High-resolution satellite imagery is a type of geospatial data too. Satellites can help to view our world from a distance, showing us a much bigger picture.
When census data is linked to a geographic area, it becomes a type of geospatial data too. For example, city planners will use population data from a Census to plan where they might build new roads, schools or hospitals.
Who uses Geospatial Data?
There are a whole host of uses for geospatial data, which means a wide range of groups, companies, and people use it. Some examples of these are:
Logistics and transportation
This data can be used for analysis, modelling, simulation and more. Geographic information is vast and rich. It can be really powerful when used effectively.
So, What is Geospatial Technology?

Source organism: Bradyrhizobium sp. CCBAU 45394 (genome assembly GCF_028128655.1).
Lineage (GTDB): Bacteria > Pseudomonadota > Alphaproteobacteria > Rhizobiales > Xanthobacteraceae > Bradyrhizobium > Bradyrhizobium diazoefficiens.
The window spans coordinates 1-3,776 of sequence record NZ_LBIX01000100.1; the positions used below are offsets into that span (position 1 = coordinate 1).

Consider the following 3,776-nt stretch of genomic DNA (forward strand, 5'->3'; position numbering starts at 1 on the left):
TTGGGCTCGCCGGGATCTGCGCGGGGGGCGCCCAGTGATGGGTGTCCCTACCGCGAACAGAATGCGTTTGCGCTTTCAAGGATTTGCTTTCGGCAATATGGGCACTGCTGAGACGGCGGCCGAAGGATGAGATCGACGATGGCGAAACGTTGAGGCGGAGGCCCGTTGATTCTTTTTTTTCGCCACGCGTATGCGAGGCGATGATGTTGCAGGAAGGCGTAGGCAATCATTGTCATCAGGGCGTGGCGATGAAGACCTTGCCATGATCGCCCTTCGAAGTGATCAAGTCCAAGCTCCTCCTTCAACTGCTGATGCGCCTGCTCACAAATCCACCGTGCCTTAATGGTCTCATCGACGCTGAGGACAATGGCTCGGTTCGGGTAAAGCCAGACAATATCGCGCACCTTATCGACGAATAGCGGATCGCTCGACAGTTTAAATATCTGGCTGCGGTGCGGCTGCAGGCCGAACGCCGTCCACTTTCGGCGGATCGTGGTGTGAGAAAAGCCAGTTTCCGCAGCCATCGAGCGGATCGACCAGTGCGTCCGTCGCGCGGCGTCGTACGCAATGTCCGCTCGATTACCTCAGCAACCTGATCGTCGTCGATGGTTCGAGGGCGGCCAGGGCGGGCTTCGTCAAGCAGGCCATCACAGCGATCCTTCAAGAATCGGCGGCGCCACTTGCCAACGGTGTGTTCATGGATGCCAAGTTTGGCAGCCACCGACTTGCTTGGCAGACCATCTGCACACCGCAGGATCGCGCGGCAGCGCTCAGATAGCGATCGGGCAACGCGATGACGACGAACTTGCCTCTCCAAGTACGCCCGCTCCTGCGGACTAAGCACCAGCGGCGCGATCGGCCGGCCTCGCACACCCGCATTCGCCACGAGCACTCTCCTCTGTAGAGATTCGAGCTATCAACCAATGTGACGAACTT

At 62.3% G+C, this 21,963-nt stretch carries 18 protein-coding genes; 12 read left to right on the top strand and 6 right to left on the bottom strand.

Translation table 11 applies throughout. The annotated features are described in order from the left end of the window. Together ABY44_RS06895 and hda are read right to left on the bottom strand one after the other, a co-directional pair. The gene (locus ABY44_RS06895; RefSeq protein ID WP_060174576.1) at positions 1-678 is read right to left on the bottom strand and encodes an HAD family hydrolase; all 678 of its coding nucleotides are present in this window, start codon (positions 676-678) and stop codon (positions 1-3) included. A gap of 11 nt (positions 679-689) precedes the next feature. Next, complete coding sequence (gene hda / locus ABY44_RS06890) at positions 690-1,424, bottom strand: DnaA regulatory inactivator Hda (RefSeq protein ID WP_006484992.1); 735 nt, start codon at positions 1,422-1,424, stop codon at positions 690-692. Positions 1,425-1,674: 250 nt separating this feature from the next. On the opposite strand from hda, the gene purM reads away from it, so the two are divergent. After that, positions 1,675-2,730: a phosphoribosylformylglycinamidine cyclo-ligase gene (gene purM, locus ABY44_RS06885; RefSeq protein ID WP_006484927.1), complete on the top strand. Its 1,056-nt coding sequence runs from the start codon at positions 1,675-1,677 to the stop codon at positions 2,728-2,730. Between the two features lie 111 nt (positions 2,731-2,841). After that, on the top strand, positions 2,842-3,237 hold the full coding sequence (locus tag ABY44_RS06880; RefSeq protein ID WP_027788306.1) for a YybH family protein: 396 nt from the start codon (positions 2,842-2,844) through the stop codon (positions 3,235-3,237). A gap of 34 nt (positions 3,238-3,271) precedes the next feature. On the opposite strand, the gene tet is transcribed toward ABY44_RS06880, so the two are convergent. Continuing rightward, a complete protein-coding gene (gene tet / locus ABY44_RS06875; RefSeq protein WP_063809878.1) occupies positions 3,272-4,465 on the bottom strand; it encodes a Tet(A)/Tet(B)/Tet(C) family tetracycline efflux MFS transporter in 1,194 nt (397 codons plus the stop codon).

Now that we’ve explained what geospatial means and geospatial data is, it’s time to consider how this translates into technology. Geospatial technology is used to collect and analyse geospatial data. It’s a collective term for the various modern tools and systems that help us to map the earth’s surface, understand societies and interpret spatial patterns.
Examples of Geospatial Technologies
The term ‘geospatial technology’ is broad and covers a whole host of different things. Here are some examples of commonly used geospatial technologies:
LiDAR (light detection and ranging) is a popular method of collecting spatial data using remote sensing. You can find out more about this type of laser scanning and how it works in our dedicated article: What is lidar?
A global positioning system (GPS) is a type of geospatial technology that most people have heard of and used. GPS data is collected by satellites and is used globally for navigation and geolocation. Global positioning systems have been fully operational since 1993. All modern smartphones contain GPS so you can see where you, or somebody else is on a map in near real time.